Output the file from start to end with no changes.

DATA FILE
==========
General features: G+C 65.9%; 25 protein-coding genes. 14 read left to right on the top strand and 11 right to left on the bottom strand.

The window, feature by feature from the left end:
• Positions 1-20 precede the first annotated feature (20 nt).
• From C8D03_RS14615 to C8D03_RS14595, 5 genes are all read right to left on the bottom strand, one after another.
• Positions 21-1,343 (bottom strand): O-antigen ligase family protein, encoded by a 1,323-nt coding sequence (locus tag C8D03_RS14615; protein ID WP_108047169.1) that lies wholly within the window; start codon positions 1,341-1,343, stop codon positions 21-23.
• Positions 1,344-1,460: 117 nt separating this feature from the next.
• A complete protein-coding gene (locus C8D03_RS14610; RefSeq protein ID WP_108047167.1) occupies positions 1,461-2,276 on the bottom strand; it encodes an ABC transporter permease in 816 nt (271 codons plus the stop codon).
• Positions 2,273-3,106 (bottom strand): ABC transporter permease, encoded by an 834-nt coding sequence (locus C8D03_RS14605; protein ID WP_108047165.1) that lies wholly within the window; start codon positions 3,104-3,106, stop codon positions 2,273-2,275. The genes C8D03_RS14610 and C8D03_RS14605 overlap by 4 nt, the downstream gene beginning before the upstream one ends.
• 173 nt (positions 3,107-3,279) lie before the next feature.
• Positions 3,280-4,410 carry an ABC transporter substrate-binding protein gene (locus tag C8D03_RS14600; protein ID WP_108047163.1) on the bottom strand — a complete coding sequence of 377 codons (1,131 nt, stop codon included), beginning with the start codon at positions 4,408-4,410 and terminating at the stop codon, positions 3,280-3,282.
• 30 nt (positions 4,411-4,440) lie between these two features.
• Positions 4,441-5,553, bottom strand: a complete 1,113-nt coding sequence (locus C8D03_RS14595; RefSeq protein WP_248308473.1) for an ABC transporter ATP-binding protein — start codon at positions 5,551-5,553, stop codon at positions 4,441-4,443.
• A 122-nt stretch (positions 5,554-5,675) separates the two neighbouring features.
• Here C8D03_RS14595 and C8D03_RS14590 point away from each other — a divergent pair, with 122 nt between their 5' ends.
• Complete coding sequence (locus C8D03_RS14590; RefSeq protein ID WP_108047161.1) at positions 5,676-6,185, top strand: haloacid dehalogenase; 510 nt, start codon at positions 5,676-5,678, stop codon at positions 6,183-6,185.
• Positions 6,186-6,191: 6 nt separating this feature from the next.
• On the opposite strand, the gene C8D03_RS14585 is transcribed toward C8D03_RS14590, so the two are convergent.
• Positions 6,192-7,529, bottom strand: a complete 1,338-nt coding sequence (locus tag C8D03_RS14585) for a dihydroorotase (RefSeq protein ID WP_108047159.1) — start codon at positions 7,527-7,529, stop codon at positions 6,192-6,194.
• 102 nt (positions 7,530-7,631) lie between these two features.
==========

General features: G+C 65.9%; 25 protein-coding genes. 14 read left to right on the top strand and 11 right to left on the bottom strand.

The window, feature by feature from the left end:
• Positions 1-20 precede the first annotated feature (20 nt).
• From C8D03_RS14615 to C8D03_RS14595, 5 genes are all read right to left on the bottom strand, one after another.
• Positions 21-1,343 (bottom strand): O-antigen ligase family protein, encoded by a 1,323-nt coding sequence (locus tag C8D03_RS14615; protein ID WP_108047169.1) that lies wholly within the window; start codon positions 1,341-1,343, stop codon positions 21-23.
• Positions 1,344-1,460: 117 nt separating this feature from the next.
• A complete protein-coding gene (locus C8D03_RS14610; RefSeq protein ID WP_108047167.1) occupies positions 1,461-2,276 on the bottom strand; it encodes an ABC transporter permease in 816 nt (271 codons plus the stop codon).
• Positions 2,273-3,106 (bottom strand): ABC transporter permease, encoded by an 834-nt coding sequence (locus C8D03_RS14605; protein ID WP_108047165.1) that lies wholly within the window; start codon positions 3,104-3,106, stop codon positions 2,273-2,275. The genes C8D03_RS14610 and C8D03_RS14605 overlap by 4 nt, the downstream gene beginning before the upstream one ends.
• 173 nt (positions 3,107-3,279) lie before the next feature.
• Positions 3,280-4,410 carry an ABC transporter substrate-binding protein gene (locus tag C8D03_RS14600; protein ID WP_108047163.1) on the bottom strand — a complete coding sequence of 377 codons (1,131 nt, stop codon included), beginning with the start codon at positions 4,408-4,410 and terminating at the stop codon, positions 3,280-3,282.
• 30 nt (positions 4,411-4,440) lie between these two features.
• Positions 4,441-5,553, bottom strand: a complete 1,113-nt coding sequence (locus C8D03_RS14595; RefSeq protein WP_248308473.1) for an ABC transporter ATP-binding protein — start codon at positions 5,551-5,553, stop codon at positions 4,441-4,443.
• A 122-nt stretch (positions 5,554-5,675) separates the two neighbouring features.
• Here C8D03_RS14595 and C8D03_RS14590 point away from each other — a divergent pair, with 122 nt between their 5' ends.
• Complete coding sequence (locus C8D03_RS14590; RefSeq protein ID WP_108047161.1) at positions 5,676-6,185, top strand: haloacid dehalogenase; 510 nt, start codon at positions 5,676-5,678, stop codon at positions 6,183-6,185.
• Positions 6,186-6,191: 6 nt separating this feature from the next.
• On the opposite strand, the gene C8D03_RS14585 is transcribed toward C8D03_RS14590, so the two are convergent.
• Positions 6,192-7,529, bottom strand: a complete 1,338-nt coding sequence (locus tag C8D03_RS14585) for a dihydroorotase (RefSeq protein ID WP_108047159.1) — start codon at positions 7,527-7,529, stop codon at positions 6,192-6,194.
• 102 nt (positions 7,530-7,631) lie between these two features.